Fireworks cascade over the Lincoln Memorial, Washington Monument and the Capitol Saturday Jan. 18, 1997 during the inaugural fireworks display. Nine sites around Washington set off fireworks in honor of President Clinton's inauguration. (AP Photo/Mark Wilson)
President Clinton gives his inaugural speech after being sworn in for his second term by Supreme Court Chief Justice William Rehnquist during the 53rd Presidential Inauguration Monday, Jan. 20, 1997, in Washington.  (AP Photo/Wilfredo Lee)
Supreme Court Chief Justice William Rehnquist administers the presidential oath to President Clinton as first lady Hillary Rodham Clinton and daughter Chelsea look on, Monday Jan. 20, 1997 on Capitol Hill. Vice President and Mrs. Gore look on behind the first family. (AP Photo/Doug Mills)
President Clinton, Mrs. Clinton and daughter Chelsea wave as they walk down Pennsylvania Avenue Monday Jan. 20, 1997 to start the presidential inaugural parade. (AP Photo/Greg Gibson)
Gore supporters line the parade route along Pennsylvania Avenue in Washington Saturday, Jan. 20, 2001, as the presidential inaugural parade works its way from the Capitol to the White House. (AP Photo/J. Scott Applewhite)
President-elect Bush, right, with wife Laura, and Vice President-elect Dick Cheney and wife Lynne are introduced at the Presidential Inaugural Opening Celebration at the Lincoln Memorial in Washington, Thursday, Jan. 18, 2001. (AP Photo/Charles Rex Arbogast)
President Clinton is greeted by former President George Bush as he arrives at the U.S. Capitol for inauguration ceremonies Saturday, Jan. 20, 2001, in Washington. (AP Photo/Ron Edmonds)
** FILE ** With Secret Service agents accompanying them, President Bush and first lady Laura Bush wave as they walk down Pennsylvania Avenue during the Inaugural Parade in Washington  in this Jan. 20, 2001 file photo.   Security for the 2005 inauguration is expected to be the tightest in inaugural history.  (AP Photo/Doug Mills, File)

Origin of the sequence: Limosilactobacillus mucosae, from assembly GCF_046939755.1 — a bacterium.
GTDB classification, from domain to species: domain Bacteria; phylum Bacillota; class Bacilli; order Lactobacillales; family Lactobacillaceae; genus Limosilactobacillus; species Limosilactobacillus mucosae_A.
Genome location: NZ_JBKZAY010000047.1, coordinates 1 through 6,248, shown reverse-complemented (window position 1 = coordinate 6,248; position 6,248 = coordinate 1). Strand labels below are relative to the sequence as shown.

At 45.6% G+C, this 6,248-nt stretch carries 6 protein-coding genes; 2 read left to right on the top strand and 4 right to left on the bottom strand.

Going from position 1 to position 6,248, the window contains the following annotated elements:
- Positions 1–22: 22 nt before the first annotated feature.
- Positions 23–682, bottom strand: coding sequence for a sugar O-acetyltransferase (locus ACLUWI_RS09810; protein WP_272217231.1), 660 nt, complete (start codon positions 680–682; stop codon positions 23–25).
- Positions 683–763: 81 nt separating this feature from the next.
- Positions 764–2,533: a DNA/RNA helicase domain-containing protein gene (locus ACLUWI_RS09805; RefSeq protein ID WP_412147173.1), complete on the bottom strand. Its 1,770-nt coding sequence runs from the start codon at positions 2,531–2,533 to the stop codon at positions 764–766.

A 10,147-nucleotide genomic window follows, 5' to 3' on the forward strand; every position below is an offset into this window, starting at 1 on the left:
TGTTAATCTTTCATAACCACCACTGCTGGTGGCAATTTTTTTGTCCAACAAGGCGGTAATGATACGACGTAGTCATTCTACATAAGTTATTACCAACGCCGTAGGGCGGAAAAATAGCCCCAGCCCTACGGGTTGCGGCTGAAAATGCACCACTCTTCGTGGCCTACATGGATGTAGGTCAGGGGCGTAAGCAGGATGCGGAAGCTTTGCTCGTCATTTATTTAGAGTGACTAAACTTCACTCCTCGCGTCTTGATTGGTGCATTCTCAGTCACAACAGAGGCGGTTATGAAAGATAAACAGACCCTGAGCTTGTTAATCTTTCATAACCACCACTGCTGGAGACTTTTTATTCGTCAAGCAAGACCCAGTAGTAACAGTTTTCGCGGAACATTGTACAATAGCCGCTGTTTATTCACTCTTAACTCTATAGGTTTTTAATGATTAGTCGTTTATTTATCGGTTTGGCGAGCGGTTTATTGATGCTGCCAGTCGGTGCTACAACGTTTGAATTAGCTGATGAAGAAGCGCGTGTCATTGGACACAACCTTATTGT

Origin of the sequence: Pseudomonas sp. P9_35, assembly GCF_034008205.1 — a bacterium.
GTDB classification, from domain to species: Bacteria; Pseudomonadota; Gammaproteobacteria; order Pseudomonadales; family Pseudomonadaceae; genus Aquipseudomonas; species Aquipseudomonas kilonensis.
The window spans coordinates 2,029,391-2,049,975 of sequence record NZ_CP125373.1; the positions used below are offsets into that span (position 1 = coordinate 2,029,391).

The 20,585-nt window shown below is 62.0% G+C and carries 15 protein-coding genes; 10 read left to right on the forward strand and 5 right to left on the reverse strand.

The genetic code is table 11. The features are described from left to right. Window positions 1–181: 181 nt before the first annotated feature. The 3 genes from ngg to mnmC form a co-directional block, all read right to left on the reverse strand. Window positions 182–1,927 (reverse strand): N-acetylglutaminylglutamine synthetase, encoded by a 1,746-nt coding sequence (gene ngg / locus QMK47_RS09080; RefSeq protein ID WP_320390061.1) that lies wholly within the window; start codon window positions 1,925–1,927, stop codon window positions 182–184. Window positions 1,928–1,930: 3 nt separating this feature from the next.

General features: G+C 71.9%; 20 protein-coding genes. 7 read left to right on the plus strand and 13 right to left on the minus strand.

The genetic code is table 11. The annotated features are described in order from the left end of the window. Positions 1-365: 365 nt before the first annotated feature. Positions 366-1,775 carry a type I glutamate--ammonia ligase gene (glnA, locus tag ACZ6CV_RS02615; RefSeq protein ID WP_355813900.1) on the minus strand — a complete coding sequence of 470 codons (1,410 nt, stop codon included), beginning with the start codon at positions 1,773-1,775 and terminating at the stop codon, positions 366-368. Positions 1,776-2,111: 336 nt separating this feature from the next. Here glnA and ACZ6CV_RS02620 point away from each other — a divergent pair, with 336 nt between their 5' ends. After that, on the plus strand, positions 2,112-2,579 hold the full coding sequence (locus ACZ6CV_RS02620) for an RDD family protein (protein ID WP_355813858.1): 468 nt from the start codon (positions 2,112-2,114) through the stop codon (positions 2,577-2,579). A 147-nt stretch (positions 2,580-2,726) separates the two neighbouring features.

Fireworks explode over the White House during the "Celebration of Freedom" festivities on the eve of President Bush's second inauguration, in Washington, Wednesday, Jan. 19, 2005. (AP Photo/J. Scott Applewhite)
A member of the Navy Seabees shovels snow from in front of the Capitol, Wednesday, Jan. 19, 2005 as preparations continue for Thursday's swearing in of  President Bush. (AP Photo/Charles Dharapak),
President Bush and first lady Laura Bush walk during the inauguration parade in front of the White House. Thursday, Jan. 20, 2005, in Washington. (AP Photo/Doug Mills/Pool)
President Bush is sworn in by Chief Justice William Rehnquist during his inauguration on Capitol Hill Thursday, Jan.20, 2005. First lady Laura Bush holds the bible as daughters, Jenna, right, and Barbara look on. (AP Photo/Stephan Savoia)